#Bringing Home the #Bunny: #Habitat & #Homemaking

Bringing Home the Bunny: Environment and homemaking 

Everything you need to know about pet rabbits
Photo by  Svadilfari Foter.com CC BY-ND

Bringing Home the Bunny is a seven-part blog series about what to expect when becoming a new rabbit owner.

Habitat and homemaking
Rabbits love to dig and play in their bedding. It is important when choosing a bedding to avoid anything with cedar in it. If your rabbit starts to eat the bedding you should switch immediately.

Never use any gravel litter or cat litter in the cage. If you use litter make sure it is for rabbits, but there is no litter necessary as the bedding works to absorb the waste as well as enhance the pet’s habitat. Hay can be added to the floor to mix with the bedding and is also great for the rabbit to eat.

Most bunnies are fairly easy to litter train. Rabbits will often pick a corner of their cage to urinate and continue to use that corner as their regular restroom. A litter tray can be added to the corner to make cleaning easier. But most rabbits will defecate anywhere in their habitat so daily cleanings are important.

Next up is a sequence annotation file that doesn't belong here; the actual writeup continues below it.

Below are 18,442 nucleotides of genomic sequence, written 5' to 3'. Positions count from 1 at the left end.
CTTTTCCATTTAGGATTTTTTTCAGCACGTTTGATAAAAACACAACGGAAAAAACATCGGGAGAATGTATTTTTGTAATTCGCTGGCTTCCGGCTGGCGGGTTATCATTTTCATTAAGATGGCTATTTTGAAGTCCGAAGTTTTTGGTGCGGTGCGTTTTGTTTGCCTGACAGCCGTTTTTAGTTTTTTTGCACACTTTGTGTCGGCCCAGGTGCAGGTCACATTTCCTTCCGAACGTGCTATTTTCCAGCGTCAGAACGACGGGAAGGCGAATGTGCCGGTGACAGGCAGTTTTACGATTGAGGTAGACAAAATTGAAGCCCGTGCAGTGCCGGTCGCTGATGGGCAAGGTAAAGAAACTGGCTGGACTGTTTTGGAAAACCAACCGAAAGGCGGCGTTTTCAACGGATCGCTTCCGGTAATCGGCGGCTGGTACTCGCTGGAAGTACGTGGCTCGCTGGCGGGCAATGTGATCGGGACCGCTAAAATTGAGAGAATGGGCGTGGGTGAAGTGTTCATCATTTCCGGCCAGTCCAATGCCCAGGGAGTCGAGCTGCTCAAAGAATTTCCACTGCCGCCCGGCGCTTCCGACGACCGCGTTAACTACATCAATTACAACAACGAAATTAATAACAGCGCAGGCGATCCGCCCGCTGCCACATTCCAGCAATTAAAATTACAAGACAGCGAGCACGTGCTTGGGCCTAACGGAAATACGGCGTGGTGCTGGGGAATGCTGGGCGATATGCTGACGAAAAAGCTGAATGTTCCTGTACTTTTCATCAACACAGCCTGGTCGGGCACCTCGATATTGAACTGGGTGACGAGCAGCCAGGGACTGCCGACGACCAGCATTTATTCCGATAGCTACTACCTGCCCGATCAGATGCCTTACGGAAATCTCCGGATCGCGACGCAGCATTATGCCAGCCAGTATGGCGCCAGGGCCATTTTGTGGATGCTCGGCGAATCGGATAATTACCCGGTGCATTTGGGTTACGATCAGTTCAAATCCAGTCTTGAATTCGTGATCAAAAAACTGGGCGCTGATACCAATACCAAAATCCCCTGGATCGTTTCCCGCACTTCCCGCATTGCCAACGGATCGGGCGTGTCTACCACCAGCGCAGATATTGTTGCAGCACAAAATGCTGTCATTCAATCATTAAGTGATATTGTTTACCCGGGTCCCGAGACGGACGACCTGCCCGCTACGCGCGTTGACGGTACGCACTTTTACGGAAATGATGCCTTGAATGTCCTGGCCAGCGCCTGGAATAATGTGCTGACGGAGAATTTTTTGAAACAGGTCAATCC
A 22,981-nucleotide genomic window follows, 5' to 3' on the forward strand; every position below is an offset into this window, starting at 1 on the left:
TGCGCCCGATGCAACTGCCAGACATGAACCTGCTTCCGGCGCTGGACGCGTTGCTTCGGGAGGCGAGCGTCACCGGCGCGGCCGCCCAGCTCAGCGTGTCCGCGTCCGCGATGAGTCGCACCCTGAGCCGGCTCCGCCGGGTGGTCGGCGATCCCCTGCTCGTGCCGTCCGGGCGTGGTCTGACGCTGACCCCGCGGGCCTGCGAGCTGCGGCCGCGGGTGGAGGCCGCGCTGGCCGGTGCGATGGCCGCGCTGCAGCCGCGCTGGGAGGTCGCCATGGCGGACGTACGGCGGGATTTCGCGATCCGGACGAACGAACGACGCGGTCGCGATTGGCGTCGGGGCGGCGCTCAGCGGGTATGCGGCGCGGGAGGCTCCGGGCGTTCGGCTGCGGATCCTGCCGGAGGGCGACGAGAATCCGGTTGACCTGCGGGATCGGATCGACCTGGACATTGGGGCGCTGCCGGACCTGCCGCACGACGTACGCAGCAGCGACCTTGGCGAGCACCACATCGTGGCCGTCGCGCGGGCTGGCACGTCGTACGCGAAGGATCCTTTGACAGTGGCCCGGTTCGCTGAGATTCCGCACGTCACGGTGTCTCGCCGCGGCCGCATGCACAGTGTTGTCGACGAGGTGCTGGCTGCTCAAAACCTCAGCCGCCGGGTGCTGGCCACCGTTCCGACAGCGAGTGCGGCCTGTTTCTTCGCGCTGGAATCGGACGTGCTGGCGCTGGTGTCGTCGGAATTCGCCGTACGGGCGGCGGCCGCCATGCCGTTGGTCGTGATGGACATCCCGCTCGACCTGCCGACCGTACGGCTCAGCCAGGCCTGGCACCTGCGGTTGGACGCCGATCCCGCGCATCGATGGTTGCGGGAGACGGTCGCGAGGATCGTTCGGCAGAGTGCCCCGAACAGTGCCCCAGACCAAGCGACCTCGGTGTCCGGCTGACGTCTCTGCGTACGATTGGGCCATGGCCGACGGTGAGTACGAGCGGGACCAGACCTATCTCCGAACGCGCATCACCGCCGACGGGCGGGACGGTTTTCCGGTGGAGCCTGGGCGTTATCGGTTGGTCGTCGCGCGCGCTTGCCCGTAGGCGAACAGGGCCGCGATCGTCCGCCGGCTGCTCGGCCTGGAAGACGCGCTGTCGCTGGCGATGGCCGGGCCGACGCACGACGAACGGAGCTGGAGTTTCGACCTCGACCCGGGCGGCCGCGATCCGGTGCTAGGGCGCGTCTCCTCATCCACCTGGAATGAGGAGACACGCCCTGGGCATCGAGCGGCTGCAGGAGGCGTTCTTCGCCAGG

Rabbits love places to hide and rabbit owners often purchase a hiding box for their furry family member made of chewable materials. Rabbits also need a lot of chew toys since their front teeth never stop growing. Chews will clean their teeth and control overgrowth. Keep your rabbit’s home out of direct sunlight in a low humidity area to keep it happy and healthy. The recommended temperature is 65-75 degrees F (18-24 degrees C.) A water bottle must be available with fresh water at all times, but water should never soak the bedding. Wet bedding should be removed as soon as possible.

Once your rabbit is comfortable in its new home it is time to look at the grooming situation. Grooming is easier when you start at a young age. To find out more read the next article Bringing Home the Bunny: Grooming and Cleanliness.

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